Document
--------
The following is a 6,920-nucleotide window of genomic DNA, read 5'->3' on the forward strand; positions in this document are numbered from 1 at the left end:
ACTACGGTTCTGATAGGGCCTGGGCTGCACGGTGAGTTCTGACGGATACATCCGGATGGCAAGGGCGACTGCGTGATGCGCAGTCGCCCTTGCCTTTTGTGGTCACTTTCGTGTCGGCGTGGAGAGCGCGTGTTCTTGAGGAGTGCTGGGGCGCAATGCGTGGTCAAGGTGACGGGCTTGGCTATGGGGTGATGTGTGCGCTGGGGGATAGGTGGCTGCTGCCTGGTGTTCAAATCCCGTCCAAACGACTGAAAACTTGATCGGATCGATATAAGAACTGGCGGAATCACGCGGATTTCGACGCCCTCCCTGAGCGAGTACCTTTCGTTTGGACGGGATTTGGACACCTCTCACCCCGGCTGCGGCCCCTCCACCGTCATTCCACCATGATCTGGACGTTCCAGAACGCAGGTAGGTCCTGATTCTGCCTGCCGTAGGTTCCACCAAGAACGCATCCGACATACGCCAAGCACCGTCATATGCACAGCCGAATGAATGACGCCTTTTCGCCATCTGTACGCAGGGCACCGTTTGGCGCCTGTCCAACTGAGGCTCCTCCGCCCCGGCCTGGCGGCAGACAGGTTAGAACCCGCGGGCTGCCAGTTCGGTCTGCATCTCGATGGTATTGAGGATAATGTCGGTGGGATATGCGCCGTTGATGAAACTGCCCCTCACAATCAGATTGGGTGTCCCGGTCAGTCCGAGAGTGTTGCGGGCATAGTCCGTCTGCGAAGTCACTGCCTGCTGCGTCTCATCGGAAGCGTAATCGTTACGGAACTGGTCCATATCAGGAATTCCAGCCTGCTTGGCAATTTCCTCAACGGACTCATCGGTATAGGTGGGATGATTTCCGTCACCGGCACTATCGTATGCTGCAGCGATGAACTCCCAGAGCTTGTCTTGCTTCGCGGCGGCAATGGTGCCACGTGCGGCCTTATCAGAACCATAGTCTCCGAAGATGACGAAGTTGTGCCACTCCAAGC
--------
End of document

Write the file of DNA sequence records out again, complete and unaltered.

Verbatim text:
The following is a 6,920-nucleotide window of genomic DNA, read 5'->3' on the forward strand; positions in this document are numbered from 1 at the left end:
ACTACGGTTCTGATAGGGCCTGGGCTGCACGGTGAGTTCTGACGGATACATCCGGATGGCAAGGGCGACTGCGTGATGCGCAGTCGCCCTTGCCTTTTGTGGTCACTTTCGTGTCGGCGTGGAGAGCGCGTGTTCTTGAGGAGTGCTGGGGCGCAATGCGTGGTCAAGGTGACGGGCTTGGCTATGGGGTGATGTGTGCGCTGGGGGATAGGTGGCTGCTGCCTGGTGTTCAAATCCCGTCCAAACGACTGAAAACTTGATCGGATCGATATAAGAACTGGCGGAATCACGCGGATTTCGACGCCCTCCCTGAGCGAGTACCTTTCGTTTGGACGGGATTTGGACACCTCTCACCCCGGCTGCGGCCCCTCCACCGTCATTCCACCATGATCTGGACGTTCCAGAACGCAGGTAGGTCCTGATTCTGCCTGCCGTAGGTTCCACCAAGAACGCATCCGACATACGCCAAGCACCGTCATATGCACAGCCGAATGAATGACGCCTTTTCGCCATCTGTACGCAGGGCACCGTTTGGCGCCTGTCCAACTGAGGCTCCTCCGCCCCGGCCTGGCGGCAGACAGGTTAGAACCCGCGGGCTGCCAGTTCGGTCTGCATCTCGATGGTATTGAGGATAATGTCGGTGGGATATGCGCCGTTGATGAAACTGCCCCTCACAATCAGATTGGGTGTCCCGGTCAGTCCGAGAGTGTTGCGGGCATAGTCCGTCTGCGAAGTCACTGCCTGCTGCGTCTCATCGGAAGCGTAATCGTTACGGAACTGGTCCATATCAGGAATTCCAGCCTGCTTGGCAATTTCCTCAACGGACTCATCGGTATAGGTGGGATGATTTCCGTCACCGGCACTATCGTATGCTGCAGCGATGAACTCCCAGAGCTTGTCTTGCTTCGCGGCGGCAATGGTGCCACGTGCGGCCTTATCAGAACCATAGTCTCCGAAGATGACGAAGTTGTGCCACTCCAAGC